Third, belief in Christ results to remission of sins. “And Peter said to them, ‘Repent and be baptized every one of you in the name of Jesus Christ for the forgiveness of your sins’” (Acts 2:38). The preposition, “for,” basically means, “for the purpose of.” Repentance and baptism are for the intent of forgiveness of sin. Clearly, repentance and baptism are for the purpose of forgiveness of sins.
Many stumble over these words. Some think that baptism is for the purpose of forgiveness of sins. Baptism therefore is required for salvation. However, Peter requires both repentance and baptism to be forgiven. It is not baptism alone that is required for forgiveness of sins. It is repentance resulting to baptism that is required for forgiveness. It is baptism resulting from repentance that is required for forgiveness. Baptism is not essential to salvation. But repentance and baptism are essential to belief in Christ.
Others think that the preposition, “for,” can mean, “because of” or “on the basis of.” Peter would be saying, “Repent and be baptized, because of forgiveness of sins.” If so, then forgiveness of sins precedes repentance and baptism. They are forgiven first before they repent and be baptized. However, it does not fit the pattern in Luke-Acts. In Luke-Acts, baptism always precedes forgiveness of sins. John preached a baptism of repentance for forgiveness of sins. Peter preached repentance and baptism for forgiveness of sins. The pattern is repentance, baptism, and then, forgiveness of sins.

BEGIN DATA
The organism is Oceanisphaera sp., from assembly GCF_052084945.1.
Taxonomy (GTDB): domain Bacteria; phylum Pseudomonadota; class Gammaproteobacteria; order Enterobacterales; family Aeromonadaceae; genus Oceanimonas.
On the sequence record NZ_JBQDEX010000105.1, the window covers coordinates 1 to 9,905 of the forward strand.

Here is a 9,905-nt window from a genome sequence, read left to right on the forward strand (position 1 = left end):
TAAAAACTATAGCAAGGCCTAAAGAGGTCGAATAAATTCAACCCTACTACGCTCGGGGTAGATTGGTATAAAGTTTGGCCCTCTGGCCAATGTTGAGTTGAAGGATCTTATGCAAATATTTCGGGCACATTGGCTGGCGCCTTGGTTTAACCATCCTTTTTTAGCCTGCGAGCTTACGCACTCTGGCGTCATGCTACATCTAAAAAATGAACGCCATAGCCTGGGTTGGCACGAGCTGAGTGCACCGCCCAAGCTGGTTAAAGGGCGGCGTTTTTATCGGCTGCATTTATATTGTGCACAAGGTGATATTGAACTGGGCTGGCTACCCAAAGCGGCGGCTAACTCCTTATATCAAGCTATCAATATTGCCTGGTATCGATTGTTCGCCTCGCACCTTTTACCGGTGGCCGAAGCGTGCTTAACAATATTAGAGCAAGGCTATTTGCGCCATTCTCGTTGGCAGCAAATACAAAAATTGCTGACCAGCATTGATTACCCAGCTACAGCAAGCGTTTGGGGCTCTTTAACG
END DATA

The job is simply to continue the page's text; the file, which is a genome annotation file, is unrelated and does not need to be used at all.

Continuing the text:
The point of Luke is that baptism is the response of repentance. For Luke, the response of repentance is baptism in Acts 2. The response of faith is baptism in Acts 16. Thus, baptism is the response of repentance and faith in Christ. Repentance is the reality; baptism is the ritual. For Peter, the reality and the ritual go together. The reality bears fruit in the ritual. The ritual is the fruit of the reality. Thus, repentance is the internal reality of baptism. Baptism is the external ritual of repentance. Both are required for the forgiveness of sins.
Fourth, belief in Christ results to the reception of the Spirit. “And Peter said to them, ‘Repent and be baptized every one of you in the name of Jesus Christ for the forgiveness of your sins, and you will receive the gift of the Holy Spirit’” (Acts 2:38). Luke shows in Acts that everyone who repented also received the gift of the Spirit. The gift of the Spirit is the baptism of the Spirit, who is the promise of the Father (Acts 1:4-5). The gift of the Spirit is given to those who repent and believe in Christ.
Thus, belief in Christ involves four elements. A person who trusts Christ will repent. He will follow the rite of baptism. He will receive forgiveness his sins. He will receive the gift of the Spirit.